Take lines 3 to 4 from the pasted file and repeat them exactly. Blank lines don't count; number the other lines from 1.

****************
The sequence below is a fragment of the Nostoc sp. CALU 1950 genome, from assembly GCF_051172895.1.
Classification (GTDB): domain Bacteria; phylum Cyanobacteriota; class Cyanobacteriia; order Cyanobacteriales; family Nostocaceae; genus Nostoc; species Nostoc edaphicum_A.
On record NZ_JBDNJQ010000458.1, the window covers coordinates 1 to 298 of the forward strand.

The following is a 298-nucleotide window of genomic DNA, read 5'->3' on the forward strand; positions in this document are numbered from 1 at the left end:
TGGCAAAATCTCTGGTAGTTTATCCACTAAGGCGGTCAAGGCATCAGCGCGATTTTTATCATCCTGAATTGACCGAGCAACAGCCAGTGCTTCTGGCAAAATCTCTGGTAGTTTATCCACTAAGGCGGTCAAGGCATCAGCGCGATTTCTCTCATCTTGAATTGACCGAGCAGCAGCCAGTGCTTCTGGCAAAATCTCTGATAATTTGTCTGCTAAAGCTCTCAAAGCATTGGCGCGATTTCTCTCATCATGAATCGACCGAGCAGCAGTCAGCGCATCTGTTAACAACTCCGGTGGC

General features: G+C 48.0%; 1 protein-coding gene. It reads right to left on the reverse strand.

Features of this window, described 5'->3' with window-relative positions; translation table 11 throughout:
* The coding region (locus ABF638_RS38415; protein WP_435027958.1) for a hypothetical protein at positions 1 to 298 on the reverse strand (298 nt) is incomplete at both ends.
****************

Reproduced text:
On record NZ_JBDNJQ010000458.1, the window covers coordinates 1 to 298 of the forward strand.

The following is a 298-nucleotide window of genomic DNA, read 5'->3' on the forward strand; positions in this document are numbered from 1 at the left end: